I had met Glenda the Spring of the previous year. They were living together in an apartment on the Upper West Side. She was studying art somewhere; exchange student; London. Quite pretty girl, from what I remember. The three of us went out for Japanese food, smoked a few joints, wound up in Max’s Kansas City and then CBGB’s; we got a taxi back uptown, bought bagels and cream cheese at 1AM and took it back to their apartment; we’d had the munchies pretty bad.

“Glenda,” he said, “Glenda was possible…she was possible because …”
“She was possible…because of what?” I said.

He explained in a way that never made sense to me.

In some ways I was jealous. He was a legitimate chick magnet and here he was, telling me he had no use for women. I am no gay-hater; in similar ways I am no racist; I don’t judge people because they are black, or Jewish, or something else.

Danny had a stylish, “with it” look; his belts matched his shoes; on the street or on the subway, women checked him out. I witnessed this and I was jealous because they never checked me out like they did him. He knew Halston the designer, and surrealism, and expressionist painters. Aside from this revelation he’d handed me (about being gay), his father had gotten him a union job with a dairy: he got up at 3AM and delivered milk all over the city. It paid well; three or four times what I was making at that time as a night watchman in one of the City’s museums. Yeah. I was jealous.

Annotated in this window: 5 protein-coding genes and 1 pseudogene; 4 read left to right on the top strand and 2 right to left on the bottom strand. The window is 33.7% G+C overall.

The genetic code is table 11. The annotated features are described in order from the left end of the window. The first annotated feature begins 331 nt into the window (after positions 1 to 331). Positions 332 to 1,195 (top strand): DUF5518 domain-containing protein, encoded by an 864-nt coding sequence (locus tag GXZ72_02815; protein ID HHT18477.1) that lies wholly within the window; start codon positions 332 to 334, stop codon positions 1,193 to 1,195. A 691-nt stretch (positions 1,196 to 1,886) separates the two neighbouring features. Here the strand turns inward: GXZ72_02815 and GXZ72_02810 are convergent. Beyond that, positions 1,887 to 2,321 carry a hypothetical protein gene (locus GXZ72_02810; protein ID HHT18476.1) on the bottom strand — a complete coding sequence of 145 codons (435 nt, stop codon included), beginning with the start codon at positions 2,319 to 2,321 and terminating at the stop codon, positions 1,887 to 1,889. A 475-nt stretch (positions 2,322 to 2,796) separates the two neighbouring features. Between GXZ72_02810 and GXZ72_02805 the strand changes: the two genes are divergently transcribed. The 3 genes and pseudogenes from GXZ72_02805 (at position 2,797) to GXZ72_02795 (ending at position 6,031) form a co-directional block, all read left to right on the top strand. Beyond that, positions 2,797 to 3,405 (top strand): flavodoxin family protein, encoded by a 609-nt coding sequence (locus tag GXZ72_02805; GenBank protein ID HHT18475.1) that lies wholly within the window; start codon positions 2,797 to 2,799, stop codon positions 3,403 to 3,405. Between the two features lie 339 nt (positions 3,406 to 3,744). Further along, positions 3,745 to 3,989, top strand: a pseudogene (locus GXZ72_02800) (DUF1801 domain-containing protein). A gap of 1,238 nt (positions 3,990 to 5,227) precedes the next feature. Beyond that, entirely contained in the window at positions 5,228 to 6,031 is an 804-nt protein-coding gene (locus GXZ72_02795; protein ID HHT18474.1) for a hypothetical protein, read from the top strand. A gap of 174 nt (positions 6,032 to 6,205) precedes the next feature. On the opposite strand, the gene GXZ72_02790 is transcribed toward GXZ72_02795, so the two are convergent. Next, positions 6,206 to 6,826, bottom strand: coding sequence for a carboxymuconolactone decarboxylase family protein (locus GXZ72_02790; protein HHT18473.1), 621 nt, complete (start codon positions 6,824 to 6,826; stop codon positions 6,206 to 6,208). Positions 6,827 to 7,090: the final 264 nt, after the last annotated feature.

He walked me to the subway entrance near W. 4th Street.
“Don’t be mad about it, okay,” he told me.
“There’s nothing to be fucking mad about,” I said over my shoulder, and descended down on my way to the Museum to start my night shift.

A year or so later he called me out of the blue. He was living back in Brooklyn again; he invited me for a visit. It was a brownstone in Ft. Greene. He was happy to show me all the features of this historic place; parquet floors; coffin niche in the hallway (“they used to hold funerals in homes back then”). Anyway, he’d changed jobs; this time he was building a career as a fashion model and was apparently quite successful with it. His “roommate” also. I don’t remember the name; from Chile or Peru, spoke very precise, very accurate, English. He made us a dinner of roast chicken, Spanish rice, and fried bananas; plus, a bottle of white wine.